William Easterly and Laura Freschi on "A Long History of a Short Block"
URB.im recently attended a conference at NYU hosted by the Development Research Institute and the Marron Institute of Urban Management on "Cities and Development: Urban Determinants of Success." This is the second post of our four-part series reporting on the event.
William Easterly and Laura Freschi proposed a new approach to tackling the question of whether development flourishes under planned or spontaneous conditions. Rather than examining development at the nation-state level or city level, they zoomed in to a single New York City block: Greene Street, between Houston and Prince streets.
Tracing the history of this block, Easterly and Freschi argued that its natural course of development, which was threatened but ultimately not determined by planners, has allowed the area to adapt to changing conditions over time. Although the area has suffered through periods of neglect and immense challenges, its surprise-filled trajectory has ultimately resulted in a unique and successful neighborhood. Prescriptive planners, unable to anticipate the future, might have prevented these successes if they had been allowed to intervene.
By the 1830s the block was already an established and fairly wealthy area, home to craftsmen, merchants, and educated professionals. Not long after, it underwent a rapid transformation into New York City's biggest red-light district, as former residents fled for other areas and prostitutes moved in. This shift responded to city-wide trends: as New York developed as a bustling port city with travelers coming in and out, the demand for prostitution increased. The supply side grew at the same time, with women finding that they could earn ten times more as sex workers than as servants. This block had particularly conducive conditions for a red-light district — not only was it located in close proximity to hotels and nightlife on nearby Broadway Street, it also had the right infrastructure: two-to-three-story brick houses with many bedrooms.
The next significant transformation turned the area into a center of industrialization with huge numbers of garment factories. The city as a whole was industrializing quickly, spurred by its convenient location on the Hudson River near railroads and its foundation of good infrastructure and services, such as water, sewage, and fire prevention. Technological innovations in faster sewing machines, elevators, and cast iron buildings, among others, contributed to the garment boom. Ninety percent of the city's garment workers were Italians, Russians, and other eastern Europeans. Greene Street, nestled between neighborhoods with immigrant populations, was therefore a key site for the industry.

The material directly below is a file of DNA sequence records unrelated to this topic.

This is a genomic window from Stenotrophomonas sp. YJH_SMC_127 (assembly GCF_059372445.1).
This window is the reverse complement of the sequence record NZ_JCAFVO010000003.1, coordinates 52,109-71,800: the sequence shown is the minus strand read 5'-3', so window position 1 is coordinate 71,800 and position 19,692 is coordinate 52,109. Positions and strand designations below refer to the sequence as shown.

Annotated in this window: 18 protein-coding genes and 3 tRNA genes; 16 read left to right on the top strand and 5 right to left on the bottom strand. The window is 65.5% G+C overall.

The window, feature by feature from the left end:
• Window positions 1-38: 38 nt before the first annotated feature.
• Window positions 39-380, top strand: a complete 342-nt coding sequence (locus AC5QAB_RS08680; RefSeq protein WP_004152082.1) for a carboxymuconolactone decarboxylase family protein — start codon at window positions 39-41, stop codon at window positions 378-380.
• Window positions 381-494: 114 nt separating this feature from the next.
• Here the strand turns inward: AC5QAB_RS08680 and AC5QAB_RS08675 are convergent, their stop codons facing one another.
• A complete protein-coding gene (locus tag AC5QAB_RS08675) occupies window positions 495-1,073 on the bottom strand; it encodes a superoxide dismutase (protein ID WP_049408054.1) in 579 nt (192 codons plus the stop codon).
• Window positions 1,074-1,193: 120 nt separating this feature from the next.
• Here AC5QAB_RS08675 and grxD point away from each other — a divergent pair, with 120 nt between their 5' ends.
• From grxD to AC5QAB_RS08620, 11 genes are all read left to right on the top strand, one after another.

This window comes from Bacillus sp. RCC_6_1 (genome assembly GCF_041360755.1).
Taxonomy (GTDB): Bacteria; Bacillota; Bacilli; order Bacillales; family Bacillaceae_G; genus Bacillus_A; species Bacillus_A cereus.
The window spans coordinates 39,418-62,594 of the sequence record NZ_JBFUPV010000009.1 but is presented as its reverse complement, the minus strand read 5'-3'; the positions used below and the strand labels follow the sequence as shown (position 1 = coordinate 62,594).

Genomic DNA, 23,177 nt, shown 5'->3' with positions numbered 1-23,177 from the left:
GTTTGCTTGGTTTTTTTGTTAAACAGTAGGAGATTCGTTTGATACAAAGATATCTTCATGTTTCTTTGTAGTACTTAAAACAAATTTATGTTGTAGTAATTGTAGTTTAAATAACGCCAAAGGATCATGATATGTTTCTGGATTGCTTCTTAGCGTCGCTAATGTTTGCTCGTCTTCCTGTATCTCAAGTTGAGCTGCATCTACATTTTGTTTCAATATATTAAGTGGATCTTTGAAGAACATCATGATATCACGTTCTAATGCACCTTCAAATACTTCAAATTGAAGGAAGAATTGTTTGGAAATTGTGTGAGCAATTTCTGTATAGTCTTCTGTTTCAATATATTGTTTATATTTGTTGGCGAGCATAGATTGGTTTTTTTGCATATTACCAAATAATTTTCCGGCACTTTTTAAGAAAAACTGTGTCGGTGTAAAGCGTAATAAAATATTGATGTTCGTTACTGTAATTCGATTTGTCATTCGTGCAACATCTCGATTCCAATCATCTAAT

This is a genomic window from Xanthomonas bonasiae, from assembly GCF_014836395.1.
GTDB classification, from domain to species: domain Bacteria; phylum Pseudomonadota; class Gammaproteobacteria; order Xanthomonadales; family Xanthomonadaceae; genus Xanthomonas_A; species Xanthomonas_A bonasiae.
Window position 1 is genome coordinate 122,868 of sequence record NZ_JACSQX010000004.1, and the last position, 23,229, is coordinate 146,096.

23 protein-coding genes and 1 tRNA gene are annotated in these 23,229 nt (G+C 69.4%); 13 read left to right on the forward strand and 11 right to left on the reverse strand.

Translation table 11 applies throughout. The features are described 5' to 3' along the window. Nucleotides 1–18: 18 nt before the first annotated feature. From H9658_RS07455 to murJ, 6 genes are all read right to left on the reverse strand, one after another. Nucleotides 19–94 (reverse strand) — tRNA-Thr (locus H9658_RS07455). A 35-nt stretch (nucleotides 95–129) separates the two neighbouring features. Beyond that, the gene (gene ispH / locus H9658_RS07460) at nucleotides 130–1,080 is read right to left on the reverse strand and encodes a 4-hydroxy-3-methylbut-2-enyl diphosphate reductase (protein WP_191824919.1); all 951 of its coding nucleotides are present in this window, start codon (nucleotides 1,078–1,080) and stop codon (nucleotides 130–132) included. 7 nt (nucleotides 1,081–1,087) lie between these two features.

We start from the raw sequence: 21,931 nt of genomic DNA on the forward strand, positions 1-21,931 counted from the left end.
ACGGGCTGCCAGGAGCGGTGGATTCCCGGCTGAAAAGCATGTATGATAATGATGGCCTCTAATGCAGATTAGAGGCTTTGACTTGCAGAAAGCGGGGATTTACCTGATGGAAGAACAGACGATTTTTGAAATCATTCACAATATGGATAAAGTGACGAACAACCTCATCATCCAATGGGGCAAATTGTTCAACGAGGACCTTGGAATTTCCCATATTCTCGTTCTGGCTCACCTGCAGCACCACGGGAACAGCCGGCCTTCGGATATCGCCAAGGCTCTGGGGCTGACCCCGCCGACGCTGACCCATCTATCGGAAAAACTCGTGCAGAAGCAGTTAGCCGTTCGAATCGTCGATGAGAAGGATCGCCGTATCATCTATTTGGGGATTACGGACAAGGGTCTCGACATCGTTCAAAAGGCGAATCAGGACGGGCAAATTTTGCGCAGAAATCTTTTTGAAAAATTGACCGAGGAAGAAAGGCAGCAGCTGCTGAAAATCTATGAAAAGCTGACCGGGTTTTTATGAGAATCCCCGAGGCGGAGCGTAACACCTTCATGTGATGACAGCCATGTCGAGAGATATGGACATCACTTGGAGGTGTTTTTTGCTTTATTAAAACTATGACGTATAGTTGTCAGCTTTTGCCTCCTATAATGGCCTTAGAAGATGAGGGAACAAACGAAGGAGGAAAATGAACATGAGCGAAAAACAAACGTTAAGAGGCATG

By 1910, the end of the garment boom, much of the industry shifted uptown to today's garment district, where there were bigger and more modern buildings. The neighborhood suffered, turning into an industrial slum. The Great Depression and the 1930s only exacerbated the situation. A few low-value industries remained, while encampments of homeless people grew. It was this low point that led city planners in the 1940s to propose tearing the block down in order to rescue it, calling for complete demolition and replacement of the "obsolete area." Robert Moses, the renowned New York City planner, proposed turning Fifth Avenue into a four-lane highway.
Out of this threat, the area began to regain its former vibrancy. The threat of bulldozers kept rents low, attracting artists and art galleries that would make SoHo the heart of the city's art scene. Just the single block of Greene Street between Houston and Prince was home to many famous artists. Still, it was not an attractive place to live, with no schools and few services like trash collection.
Today, the neighborhood is once again an important center for the garment industry, as it is home to many luxury retail businesses. For the first time in 100 years, it is a popular residential area as well, with luxury co-ops located above ground floor businesses. The fall in crime since the 1990s has led to an increase in rents. Even though there are almost no artists left, the block retains cultural and artistic capital.
Today's neighborhood wouldn't exist if planners had had their wish and demolished the buildings to make way for a highway. For Easterly and Freschi, this block's history serves the argument that development is about letting resources flow to what works spontaneously.